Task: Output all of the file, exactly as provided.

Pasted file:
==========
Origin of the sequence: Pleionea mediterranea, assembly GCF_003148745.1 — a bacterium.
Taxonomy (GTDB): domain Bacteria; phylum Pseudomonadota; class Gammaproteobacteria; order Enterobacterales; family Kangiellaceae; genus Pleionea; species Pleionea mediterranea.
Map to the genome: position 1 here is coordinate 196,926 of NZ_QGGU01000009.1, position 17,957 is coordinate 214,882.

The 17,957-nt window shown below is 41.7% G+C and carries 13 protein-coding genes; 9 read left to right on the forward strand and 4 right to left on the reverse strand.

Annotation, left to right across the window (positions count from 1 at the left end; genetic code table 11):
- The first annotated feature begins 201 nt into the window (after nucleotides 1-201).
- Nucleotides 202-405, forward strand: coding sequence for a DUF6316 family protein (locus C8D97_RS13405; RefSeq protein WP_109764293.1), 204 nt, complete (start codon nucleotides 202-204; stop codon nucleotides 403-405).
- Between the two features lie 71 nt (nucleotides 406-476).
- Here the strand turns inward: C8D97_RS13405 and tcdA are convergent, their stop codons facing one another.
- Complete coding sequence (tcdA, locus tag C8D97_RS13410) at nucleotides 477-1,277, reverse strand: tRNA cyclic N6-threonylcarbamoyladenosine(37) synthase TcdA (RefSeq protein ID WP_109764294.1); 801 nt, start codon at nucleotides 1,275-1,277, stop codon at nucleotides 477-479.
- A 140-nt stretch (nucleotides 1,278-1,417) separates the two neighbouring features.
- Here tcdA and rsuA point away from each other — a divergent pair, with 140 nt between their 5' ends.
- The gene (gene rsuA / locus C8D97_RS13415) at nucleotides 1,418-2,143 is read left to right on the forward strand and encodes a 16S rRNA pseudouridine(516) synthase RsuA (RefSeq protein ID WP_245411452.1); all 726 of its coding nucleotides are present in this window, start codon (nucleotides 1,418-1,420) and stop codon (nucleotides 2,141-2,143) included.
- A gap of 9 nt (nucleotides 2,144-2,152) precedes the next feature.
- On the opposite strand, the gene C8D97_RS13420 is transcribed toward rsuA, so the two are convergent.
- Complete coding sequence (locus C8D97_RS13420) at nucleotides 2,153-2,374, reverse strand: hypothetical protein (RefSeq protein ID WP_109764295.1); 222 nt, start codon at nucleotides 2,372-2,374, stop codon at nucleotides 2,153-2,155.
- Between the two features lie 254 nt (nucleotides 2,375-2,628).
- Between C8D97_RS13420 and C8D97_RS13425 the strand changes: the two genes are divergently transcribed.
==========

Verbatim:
Origin of the sequence: Pleionea mediterranea, assembly GCF_003148745.1 — a bacterium.
Taxonomy (GTDB): domain Bacteria; phylum Pseudomonadota; class Gammaproteobacteria; order Enterobacterales; family Kangiellaceae; genus Pleionea; species Pleionea mediterranea.
Map to the genome: position 1 here is coordinate 196,926 of NZ_QGGU01000009.1, position 17,957 is coordinate 214,882.

The 17,957-nt window shown below is 41.7% G+C and carries 13 protein-coding genes; 9 read left to right on the forward strand and 4 right to left on the reverse strand.

Annotation, left to right across the window (positions count from 1 at the left end; genetic code table 11):
- The first annotated feature begins 201 nt into the window (after nucleotides 1-201).
- Nucleotides 202-405, forward strand: coding sequence for a DUF6316 family protein (locus C8D97_RS13405; RefSeq protein WP_109764293.1), 204 nt, complete (start codon nucleotides 202-204; stop codon nucleotides 403-405).
- Between the two features lie 71 nt (nucleotides 406-476).
- Here the strand turns inward: C8D97_RS13405 and tcdA are convergent, their stop codons facing one another.
- Complete coding sequence (tcdA, locus tag C8D97_RS13410) at nucleotides 477-1,277, reverse strand: tRNA cyclic N6-threonylcarbamoyladenosine(37) synthase TcdA (RefSeq protein ID WP_109764294.1); 801 nt, start codon at nucleotides 1,275-1,277, stop codon at nucleotides 477-479.
- A 140-nt stretch (nucleotides 1,278-1,417) separates the two neighbouring features.
- Here tcdA and rsuA point away from each other — a divergent pair, with 140 nt between their 5' ends.
- The gene (gene rsuA / locus C8D97_RS13415) at nucleotides 1,418-2,143 is read left to right on the forward strand and encodes a 16S rRNA pseudouridine(516) synthase RsuA (RefSeq protein ID WP_245411452.1); all 726 of its coding nucleotides are present in this window, start codon (nucleotides 1,418-1,420) and stop codon (nucleotides 2,141-2,143) included.
- A gap of 9 nt (nucleotides 2,144-2,152) precedes the next feature.
- On the opposite strand, the gene C8D97_RS13420 is transcribed toward rsuA, so the two are convergent.
- Complete coding sequence (locus C8D97_RS13420) at nucleotides 2,153-2,374, reverse strand: hypothetical protein (RefSeq protein ID WP_109764295.1); 222 nt, start codon at nucleotides 2,372-2,374, stop codon at nucleotides 2,153-2,155.
- Between the two features lie 254 nt (nucleotides 2,375-2,628).
- Between C8D97_RS13420 and C8D97_RS13425 the strand changes: the two genes are divergently transcribed.